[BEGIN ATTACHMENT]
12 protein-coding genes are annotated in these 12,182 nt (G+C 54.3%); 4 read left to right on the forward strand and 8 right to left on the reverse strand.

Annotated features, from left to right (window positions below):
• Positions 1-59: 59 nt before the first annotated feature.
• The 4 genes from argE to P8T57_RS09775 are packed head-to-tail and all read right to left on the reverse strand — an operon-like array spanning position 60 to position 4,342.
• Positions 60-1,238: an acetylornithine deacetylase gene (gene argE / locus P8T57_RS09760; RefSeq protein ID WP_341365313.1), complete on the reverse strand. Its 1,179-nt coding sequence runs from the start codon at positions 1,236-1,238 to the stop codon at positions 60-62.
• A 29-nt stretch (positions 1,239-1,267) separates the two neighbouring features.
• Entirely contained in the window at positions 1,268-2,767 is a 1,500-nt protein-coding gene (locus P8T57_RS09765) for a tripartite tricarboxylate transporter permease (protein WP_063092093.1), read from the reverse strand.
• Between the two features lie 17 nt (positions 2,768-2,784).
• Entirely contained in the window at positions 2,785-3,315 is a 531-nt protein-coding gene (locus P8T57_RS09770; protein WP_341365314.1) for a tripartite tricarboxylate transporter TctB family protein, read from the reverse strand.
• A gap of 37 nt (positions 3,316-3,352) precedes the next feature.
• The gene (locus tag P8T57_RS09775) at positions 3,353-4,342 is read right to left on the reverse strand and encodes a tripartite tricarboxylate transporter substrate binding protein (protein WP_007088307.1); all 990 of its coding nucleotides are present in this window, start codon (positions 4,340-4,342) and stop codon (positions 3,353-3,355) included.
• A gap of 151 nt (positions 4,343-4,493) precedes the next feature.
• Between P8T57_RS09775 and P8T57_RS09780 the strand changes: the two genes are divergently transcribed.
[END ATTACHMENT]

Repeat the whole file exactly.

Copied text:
12 protein-coding genes are annotated in these 12,182 nt (G+C 54.3%); 4 read left to right on the forward strand and 8 right to left on the reverse strand.

Annotated features, from left to right (window positions below):
• Positions 1-59: 59 nt before the first annotated feature.
• The 4 genes from argE to P8T57_RS09775 are packed head-to-tail and all read right to left on the reverse strand — an operon-like array spanning position 60 to position 4,342.
• Positions 60-1,238: an acetylornithine deacetylase gene (gene argE / locus P8T57_RS09760; RefSeq protein ID WP_341365313.1), complete on the reverse strand. Its 1,179-nt coding sequence runs from the start codon at positions 1,236-1,238 to the stop codon at positions 60-62.
• A 29-nt stretch (positions 1,239-1,267) separates the two neighbouring features.
• Entirely contained in the window at positions 1,268-2,767 is a 1,500-nt protein-coding gene (locus P8T57_RS09765) for a tripartite tricarboxylate transporter permease (protein WP_063092093.1), read from the reverse strand.
• Between the two features lie 17 nt (positions 2,768-2,784).
• Entirely contained in the window at positions 2,785-3,315 is a 531-nt protein-coding gene (locus P8T57_RS09770; protein WP_341365314.1) for a tripartite tricarboxylate transporter TctB family protein, read from the reverse strand.
• A gap of 37 nt (positions 3,316-3,352) precedes the next feature.
• The gene (locus tag P8T57_RS09775) at positions 3,353-4,342 is read right to left on the reverse strand and encodes a tripartite tricarboxylate transporter substrate binding protein (protein WP_007088307.1); all 990 of its coding nucleotides are present in this window, start codon (positions 4,340-4,342) and stop codon (positions 3,353-3,355) included.
• A gap of 151 nt (positions 4,343-4,493) precedes the next feature.
• Between P8T57_RS09775 and P8T57_RS09780 the strand changes: the two genes are divergently transcribed.